YOU ARE NOT A GRADE

As we settle into Winter Quarter, it is important to remind ourselves that our grades do not define us as people. While it is good to strive to do your best, it is important to know your own limits and cater to them always. Read on to hear Peer Educator, Rebeca’s thoughts about the education system and self love!

YOU ARE NOT A GRADE

by Rebeca Najarro

We are a part of a system, the education system. It is a system that oppresses us and dehumanizes us. It is a system that makes us to be mass, where we are simply numbers. As students in higher education, we have reached a point where we continue to be subjugated by the structure of our knowledge.

This seems like a tense and rather, resentful, introduction to our education system, however, the more you come to know about the foundation, the more you will realize that you are subject to it as well. We have grown in an environment where we associate the letters of the alphabet with our intelligence and our worth: A, B, C, and F. As we move through levels of knowledge, from elementary school to high school, we delve deeper and deeper into the degradation of our value to society. A “C” no longer cuts it for college applications and a “D” may ruin your chances of graduating. We are painted to be products of our grade point averages, stereotypes and biases laying hidden beneath what our schools teach us to believe.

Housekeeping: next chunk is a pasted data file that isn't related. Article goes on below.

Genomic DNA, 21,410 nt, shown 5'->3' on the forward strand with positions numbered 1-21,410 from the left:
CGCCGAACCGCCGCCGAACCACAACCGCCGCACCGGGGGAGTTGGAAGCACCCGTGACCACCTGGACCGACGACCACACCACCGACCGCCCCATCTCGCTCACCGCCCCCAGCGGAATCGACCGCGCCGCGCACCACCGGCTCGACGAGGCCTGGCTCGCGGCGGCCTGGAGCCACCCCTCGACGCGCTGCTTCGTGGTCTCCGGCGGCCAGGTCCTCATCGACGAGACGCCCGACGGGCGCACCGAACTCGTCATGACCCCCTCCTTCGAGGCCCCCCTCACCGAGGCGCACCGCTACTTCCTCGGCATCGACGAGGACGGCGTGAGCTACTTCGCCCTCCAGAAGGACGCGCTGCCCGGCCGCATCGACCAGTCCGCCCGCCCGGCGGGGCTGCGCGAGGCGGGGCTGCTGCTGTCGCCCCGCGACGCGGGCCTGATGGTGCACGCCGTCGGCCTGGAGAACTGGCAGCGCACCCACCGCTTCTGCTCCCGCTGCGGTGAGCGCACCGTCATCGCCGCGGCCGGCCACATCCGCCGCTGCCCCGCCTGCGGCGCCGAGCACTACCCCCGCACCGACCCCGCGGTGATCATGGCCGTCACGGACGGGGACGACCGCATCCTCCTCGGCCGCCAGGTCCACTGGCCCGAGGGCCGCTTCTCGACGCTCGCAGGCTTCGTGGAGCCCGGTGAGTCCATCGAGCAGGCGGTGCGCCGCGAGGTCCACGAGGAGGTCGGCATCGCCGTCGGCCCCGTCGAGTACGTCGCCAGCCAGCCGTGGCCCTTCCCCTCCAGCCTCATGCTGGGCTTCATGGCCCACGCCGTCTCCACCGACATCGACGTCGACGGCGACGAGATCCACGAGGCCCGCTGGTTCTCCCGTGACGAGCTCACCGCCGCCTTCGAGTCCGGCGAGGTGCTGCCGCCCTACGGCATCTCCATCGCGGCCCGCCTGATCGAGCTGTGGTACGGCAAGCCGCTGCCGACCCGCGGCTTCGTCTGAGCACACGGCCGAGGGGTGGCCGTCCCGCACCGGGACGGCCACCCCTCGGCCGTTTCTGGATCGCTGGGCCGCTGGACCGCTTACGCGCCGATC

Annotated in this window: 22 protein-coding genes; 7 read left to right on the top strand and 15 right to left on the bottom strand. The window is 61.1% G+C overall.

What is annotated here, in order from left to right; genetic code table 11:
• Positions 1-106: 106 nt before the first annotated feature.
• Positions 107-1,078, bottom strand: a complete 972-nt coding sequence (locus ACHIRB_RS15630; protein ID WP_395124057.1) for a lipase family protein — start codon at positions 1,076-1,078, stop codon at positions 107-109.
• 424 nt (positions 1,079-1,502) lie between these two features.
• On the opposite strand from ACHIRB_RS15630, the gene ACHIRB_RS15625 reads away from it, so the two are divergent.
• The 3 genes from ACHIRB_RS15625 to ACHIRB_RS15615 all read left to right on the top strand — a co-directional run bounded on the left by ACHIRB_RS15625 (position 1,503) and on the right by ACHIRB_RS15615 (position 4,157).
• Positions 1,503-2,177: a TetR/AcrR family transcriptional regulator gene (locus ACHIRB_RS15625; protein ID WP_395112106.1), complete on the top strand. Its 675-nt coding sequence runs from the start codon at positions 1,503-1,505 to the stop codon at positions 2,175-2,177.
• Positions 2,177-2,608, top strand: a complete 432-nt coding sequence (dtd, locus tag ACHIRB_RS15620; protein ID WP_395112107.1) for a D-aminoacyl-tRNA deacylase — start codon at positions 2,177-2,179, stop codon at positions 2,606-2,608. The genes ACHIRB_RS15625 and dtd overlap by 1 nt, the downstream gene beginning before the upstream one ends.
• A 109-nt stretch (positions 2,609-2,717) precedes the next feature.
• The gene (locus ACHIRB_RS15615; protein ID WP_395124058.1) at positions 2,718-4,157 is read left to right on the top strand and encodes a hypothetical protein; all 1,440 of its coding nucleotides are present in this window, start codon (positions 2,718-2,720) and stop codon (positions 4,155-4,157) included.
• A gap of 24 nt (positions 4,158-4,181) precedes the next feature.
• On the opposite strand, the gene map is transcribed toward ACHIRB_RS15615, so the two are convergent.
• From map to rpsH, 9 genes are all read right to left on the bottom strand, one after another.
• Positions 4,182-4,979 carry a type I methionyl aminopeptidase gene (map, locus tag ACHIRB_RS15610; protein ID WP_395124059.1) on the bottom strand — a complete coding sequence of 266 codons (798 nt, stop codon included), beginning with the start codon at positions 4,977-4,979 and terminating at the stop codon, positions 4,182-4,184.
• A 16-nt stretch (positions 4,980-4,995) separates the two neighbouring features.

The point behind this entire rant is that: IT IS NOT TRUE. You are not just a number. Your worth is not determined by your GPA. You are not stupid for getting a C on your last exam, presentation, or paper and you are most definitely NOT stupid for failing a class. Most importantly, an education does not make you who you are. Yes, we have grown to believe this, but with time we can learn that we are much more than what the system tells us. YOU are YOU. Education is not for everyone. It should not be a make or break situation, it should be an experience and a privilege, to take what we learn and make a difference.

As a person of color, it is particularly difficult to make it to higher education. We face racism and discrimination; we face having to overcome the stereotypes and biases that the system has made for us. It is believed that many of us will not graduate college, or let alone high school. LOOK AT US THOUGH!!! We have made it this far. Some of us do not come from privileged backgrounds, some of us do not have the support, some of us did not have access to better education when we were younger, and some of us are the very first in our families to step foot on a college campus.

It is also important to know that just because we are here, it does not make us better than any one else. We have had the privilege of getting here, when others have not. For many people, that means their parents did not have the opportunity to get to higher education. We will learn a lot on this journey, and what we must do is spread our love, spread our knowledge, and advocate for the rights of others because that “C+” in Psycholinguistics will not matter, it will mot define you, and you may not remember it, when you are making a difference in this world.

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